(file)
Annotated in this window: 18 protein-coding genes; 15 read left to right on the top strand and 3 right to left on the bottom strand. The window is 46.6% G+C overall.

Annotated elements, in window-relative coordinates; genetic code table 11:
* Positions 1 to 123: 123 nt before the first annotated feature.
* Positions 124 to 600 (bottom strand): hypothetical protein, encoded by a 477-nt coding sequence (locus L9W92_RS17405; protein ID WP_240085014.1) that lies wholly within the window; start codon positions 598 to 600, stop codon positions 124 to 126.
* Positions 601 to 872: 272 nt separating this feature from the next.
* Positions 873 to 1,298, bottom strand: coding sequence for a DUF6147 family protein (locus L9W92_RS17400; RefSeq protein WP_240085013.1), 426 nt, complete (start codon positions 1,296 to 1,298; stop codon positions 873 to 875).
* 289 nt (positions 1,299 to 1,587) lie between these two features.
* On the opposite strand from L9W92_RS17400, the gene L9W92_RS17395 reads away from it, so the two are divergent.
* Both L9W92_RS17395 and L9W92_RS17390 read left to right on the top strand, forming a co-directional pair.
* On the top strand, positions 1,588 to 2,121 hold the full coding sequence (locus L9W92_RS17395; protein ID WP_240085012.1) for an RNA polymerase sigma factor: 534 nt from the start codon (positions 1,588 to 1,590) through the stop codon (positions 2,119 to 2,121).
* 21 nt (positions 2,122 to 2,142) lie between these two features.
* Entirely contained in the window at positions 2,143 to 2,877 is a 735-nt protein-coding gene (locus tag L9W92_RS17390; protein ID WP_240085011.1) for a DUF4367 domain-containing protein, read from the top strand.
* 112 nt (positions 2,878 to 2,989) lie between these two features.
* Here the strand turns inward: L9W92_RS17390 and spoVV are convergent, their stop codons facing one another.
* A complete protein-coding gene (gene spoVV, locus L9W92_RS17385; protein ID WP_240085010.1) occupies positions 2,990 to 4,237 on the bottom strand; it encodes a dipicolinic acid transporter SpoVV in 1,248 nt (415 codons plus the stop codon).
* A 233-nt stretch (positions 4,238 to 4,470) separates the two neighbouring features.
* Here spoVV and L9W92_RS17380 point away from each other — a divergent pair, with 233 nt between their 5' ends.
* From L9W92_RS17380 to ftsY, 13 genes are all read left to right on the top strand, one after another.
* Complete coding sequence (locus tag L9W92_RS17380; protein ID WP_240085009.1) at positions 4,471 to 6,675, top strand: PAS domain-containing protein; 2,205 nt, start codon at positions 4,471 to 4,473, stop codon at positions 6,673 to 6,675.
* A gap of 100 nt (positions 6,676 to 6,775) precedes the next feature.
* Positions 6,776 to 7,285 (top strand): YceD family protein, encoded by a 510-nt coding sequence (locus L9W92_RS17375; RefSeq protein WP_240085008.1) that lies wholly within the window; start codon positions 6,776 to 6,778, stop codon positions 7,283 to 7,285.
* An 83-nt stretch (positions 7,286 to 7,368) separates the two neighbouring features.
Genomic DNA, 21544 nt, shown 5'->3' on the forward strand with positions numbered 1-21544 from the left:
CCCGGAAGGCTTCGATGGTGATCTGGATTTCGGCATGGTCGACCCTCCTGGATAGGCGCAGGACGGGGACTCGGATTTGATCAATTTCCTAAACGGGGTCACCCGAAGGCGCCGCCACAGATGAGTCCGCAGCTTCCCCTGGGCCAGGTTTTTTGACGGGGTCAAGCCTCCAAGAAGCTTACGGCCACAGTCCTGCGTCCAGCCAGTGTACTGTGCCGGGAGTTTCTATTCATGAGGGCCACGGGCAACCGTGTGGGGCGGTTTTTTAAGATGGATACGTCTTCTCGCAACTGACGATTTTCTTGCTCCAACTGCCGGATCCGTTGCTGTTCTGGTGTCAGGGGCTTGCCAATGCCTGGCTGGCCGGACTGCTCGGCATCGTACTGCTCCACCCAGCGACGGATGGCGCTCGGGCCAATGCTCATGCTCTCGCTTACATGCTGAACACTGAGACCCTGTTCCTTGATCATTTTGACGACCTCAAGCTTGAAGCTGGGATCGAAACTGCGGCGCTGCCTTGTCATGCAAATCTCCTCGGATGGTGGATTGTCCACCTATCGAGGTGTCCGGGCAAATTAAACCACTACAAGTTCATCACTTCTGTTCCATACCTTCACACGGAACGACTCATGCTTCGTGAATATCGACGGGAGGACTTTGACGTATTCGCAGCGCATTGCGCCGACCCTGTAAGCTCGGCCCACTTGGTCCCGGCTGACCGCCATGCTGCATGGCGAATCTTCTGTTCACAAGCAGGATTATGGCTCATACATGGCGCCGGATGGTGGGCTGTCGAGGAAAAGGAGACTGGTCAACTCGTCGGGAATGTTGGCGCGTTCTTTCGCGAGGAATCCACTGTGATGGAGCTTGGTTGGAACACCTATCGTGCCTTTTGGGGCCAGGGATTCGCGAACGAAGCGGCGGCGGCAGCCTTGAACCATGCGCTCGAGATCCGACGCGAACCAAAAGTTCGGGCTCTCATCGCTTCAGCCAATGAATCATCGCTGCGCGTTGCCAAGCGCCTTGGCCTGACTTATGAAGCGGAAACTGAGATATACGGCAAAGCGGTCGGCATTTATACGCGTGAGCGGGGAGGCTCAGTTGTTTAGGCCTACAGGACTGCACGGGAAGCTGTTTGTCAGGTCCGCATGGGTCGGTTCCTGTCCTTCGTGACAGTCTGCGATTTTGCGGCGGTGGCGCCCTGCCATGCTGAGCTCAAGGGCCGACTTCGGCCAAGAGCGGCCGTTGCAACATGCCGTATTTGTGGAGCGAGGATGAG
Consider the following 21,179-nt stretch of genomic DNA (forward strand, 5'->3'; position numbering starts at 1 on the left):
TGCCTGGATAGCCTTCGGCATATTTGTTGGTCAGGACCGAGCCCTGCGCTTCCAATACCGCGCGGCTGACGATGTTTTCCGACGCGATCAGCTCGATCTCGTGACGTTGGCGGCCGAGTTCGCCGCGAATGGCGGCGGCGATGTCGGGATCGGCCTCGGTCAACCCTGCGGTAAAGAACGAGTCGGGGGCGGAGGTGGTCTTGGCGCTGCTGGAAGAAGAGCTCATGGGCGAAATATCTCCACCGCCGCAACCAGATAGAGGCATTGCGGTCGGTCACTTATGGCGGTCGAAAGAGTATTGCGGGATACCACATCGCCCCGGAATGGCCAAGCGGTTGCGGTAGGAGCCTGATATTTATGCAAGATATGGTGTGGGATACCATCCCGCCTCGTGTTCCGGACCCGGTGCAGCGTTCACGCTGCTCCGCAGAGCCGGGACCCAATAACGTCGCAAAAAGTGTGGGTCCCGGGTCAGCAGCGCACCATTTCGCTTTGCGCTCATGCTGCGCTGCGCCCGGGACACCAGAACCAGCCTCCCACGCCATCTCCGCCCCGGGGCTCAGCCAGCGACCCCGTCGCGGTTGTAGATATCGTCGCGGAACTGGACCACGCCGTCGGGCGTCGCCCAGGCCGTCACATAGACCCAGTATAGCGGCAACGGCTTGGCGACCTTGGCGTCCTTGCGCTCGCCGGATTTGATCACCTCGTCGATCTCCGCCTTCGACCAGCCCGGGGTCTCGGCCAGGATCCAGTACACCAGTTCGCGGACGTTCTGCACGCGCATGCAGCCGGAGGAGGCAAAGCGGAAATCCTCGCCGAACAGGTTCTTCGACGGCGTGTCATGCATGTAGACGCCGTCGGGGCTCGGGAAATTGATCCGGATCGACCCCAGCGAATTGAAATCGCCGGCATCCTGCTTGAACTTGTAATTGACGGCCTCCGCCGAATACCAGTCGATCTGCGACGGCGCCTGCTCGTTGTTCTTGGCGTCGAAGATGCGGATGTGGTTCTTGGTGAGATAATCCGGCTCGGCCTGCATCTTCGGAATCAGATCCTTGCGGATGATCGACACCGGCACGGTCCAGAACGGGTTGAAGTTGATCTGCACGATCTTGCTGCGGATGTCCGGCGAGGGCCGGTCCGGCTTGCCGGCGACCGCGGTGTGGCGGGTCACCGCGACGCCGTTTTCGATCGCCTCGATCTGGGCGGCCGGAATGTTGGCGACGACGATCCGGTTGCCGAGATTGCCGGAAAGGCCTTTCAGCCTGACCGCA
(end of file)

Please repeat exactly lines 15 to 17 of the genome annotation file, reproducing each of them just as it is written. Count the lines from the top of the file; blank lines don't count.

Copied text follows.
* A complete protein-coding gene (gene spoVV, locus L9W92_RS17385; protein ID WP_240085010.1) occupies positions 2,990 to 4,237 on the bottom strand; it encodes a dipicolinic acid transporter SpoVV in 1,248 nt (415 codons plus the stop codon).
* A 233-nt stretch (positions 4,238 to 4,470) separates the two neighbouring features.
* Here spoVV and L9W92_RS17380 point away from each other — a divergent pair, with 233 nt between their 5' ends.